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Mr. Punch 20th Anniversary Edition Hardcover – September 9, 2014
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Graphic novels by Mike Mignola
Browse a selection of titles by legendary comics writer and artist Mike Mignola. See more
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Most of the adults in the book have unspeakable secrets involving violence, insanity and/or illicit affairs of both the romantic and business varieties. But the boy is aware that adults can't be trusted, and the adult he becomes is aware that his boyhood perceptions were limited. Gradually the reader realizes the extent to which the cruel or victimized characters of the Punch and Judy show, a puppet comedy for children, mirror the tragedy of the grown-up characters in the "real" story.
Years later, comprehension eludes the narrator when each relative he questions as an adult has a different explanation, a partial explanation or a couple of explanations for him, just as the maze of mirrors in his grandfather's long-defunct arcade distorted his own image in myriad ways.
Finally, still mesmerized by the world of Punch and Judy, the narrator rejects an opportunity for a full unraveling of his family's past. Now he knows that a complete understanding would banish the mystery from the heart of his childhood, and where's the adventure in that?
I was a little confused with the storyline, I was never sure where it was going or what was happening half the time. It did come off as very creepy and sinister, which is what it was supposed to be, so it gets points for that. However, the storyline overall seemed to lack something. I didn't feel satisfied with the ending, because I wasn't sure what happened or how it got there. I expected more. More creepiness, more violence, and perhaps more closure at the end.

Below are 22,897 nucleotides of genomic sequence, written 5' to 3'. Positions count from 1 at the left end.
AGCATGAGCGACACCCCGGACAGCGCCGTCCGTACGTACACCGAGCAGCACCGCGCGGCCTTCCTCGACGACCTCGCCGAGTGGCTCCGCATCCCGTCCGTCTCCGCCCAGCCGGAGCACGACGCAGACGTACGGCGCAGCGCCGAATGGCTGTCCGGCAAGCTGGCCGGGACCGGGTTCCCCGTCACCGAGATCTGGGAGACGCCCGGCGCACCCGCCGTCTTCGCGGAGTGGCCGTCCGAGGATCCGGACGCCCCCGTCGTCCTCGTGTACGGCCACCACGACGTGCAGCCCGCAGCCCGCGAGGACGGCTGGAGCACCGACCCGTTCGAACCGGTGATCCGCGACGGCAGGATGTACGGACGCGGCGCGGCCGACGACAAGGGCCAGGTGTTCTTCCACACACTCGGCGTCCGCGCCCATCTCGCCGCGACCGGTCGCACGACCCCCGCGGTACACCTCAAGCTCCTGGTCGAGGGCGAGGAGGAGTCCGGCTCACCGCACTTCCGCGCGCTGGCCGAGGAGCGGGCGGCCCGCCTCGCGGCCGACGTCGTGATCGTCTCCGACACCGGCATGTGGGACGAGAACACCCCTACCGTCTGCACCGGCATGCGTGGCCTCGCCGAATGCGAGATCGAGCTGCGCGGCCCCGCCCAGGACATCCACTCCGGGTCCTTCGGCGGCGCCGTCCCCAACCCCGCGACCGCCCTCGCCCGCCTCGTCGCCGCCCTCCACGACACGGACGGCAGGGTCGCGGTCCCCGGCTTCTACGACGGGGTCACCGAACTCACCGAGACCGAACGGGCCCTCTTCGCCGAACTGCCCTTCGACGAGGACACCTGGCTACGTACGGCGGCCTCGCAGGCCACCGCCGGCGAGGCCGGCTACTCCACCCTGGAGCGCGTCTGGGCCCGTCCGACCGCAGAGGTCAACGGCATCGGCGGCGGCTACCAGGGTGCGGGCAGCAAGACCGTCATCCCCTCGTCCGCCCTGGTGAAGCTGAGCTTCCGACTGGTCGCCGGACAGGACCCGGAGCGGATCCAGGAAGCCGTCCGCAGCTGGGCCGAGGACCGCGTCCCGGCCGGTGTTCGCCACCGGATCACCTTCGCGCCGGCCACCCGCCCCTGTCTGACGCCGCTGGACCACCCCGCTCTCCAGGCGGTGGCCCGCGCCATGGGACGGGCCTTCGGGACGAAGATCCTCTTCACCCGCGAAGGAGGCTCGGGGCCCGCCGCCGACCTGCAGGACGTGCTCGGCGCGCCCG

It all seemed like a hazy dream/nightmare that you wake up from halfway through, not knowing what happened or why it happened, and when you try to go back to sleep to finish it off, it eludes you until it is completely gone and you're just left with the remnants of that vague dream you awoke from.
That's basically how I felt about this book. Might get around to reading it again sometime in the future, and maybe then I'll pick up on things I missed out on this time around.
The text, taken by itself. expresses the utter bafflement of a child trying to understand the adult world - a topic that's been done, over and over, but remains as fresh and urgent as every child you'll ever see.Then, it carries the confusion of the grown child asking other adults what really happened, and getting answers less useful than none at all. It's not much of a plot, more a series of scenes, perhaps the way your own memory of your own childhood comes back to you.
But the imagery, like Bantock's best, conveys a story of its own. very often, the words and images align. McKean's illustrations, including the effort spent in creating the puppets photographed, reach your eye in layers - not just layers of imagery,like seen through a reflective window, but layers of meaning, too.
I see this more as memoire than story. But, either way, illustrated in nightmares that I've had or will have..
Most Recent Customer Reviews
This is a gorgeous book with haunting illustrations and a beautifully disturbing story. McKean's magical blending of mediums is nothing short of genius, and Gaiman's story-telling... Read morePublished 12 months ago by Paige Berzy
another fabulous book by Neil Gaiman.... beautifully illustrated and spookyPublished 15 months ago by Lori